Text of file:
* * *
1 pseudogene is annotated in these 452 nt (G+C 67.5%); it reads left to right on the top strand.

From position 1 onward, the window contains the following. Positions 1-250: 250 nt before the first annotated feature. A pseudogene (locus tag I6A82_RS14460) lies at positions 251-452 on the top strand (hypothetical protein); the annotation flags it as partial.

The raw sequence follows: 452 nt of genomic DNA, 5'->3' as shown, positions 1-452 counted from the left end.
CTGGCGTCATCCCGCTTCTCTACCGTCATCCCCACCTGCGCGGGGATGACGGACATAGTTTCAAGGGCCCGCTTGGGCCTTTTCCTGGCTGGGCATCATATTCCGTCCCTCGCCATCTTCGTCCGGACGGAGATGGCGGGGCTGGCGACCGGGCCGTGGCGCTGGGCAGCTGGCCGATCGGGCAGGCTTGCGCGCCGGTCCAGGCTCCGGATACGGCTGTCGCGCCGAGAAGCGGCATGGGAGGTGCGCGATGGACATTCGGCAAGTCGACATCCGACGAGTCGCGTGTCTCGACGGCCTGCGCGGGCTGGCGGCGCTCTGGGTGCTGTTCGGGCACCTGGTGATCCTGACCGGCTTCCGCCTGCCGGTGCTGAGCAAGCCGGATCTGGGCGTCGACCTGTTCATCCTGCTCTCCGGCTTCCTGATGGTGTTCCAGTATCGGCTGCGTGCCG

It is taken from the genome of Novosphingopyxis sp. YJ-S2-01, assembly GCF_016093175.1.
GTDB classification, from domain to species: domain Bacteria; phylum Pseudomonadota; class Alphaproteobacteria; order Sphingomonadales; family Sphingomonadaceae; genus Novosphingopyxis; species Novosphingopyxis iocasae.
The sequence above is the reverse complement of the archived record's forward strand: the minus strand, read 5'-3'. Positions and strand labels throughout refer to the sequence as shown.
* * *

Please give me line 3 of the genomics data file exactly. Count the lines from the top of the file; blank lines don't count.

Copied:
The raw sequence follows: 452 nt of genomic DNA, 5'->3' as shown, positions 1-452 counted from the left end.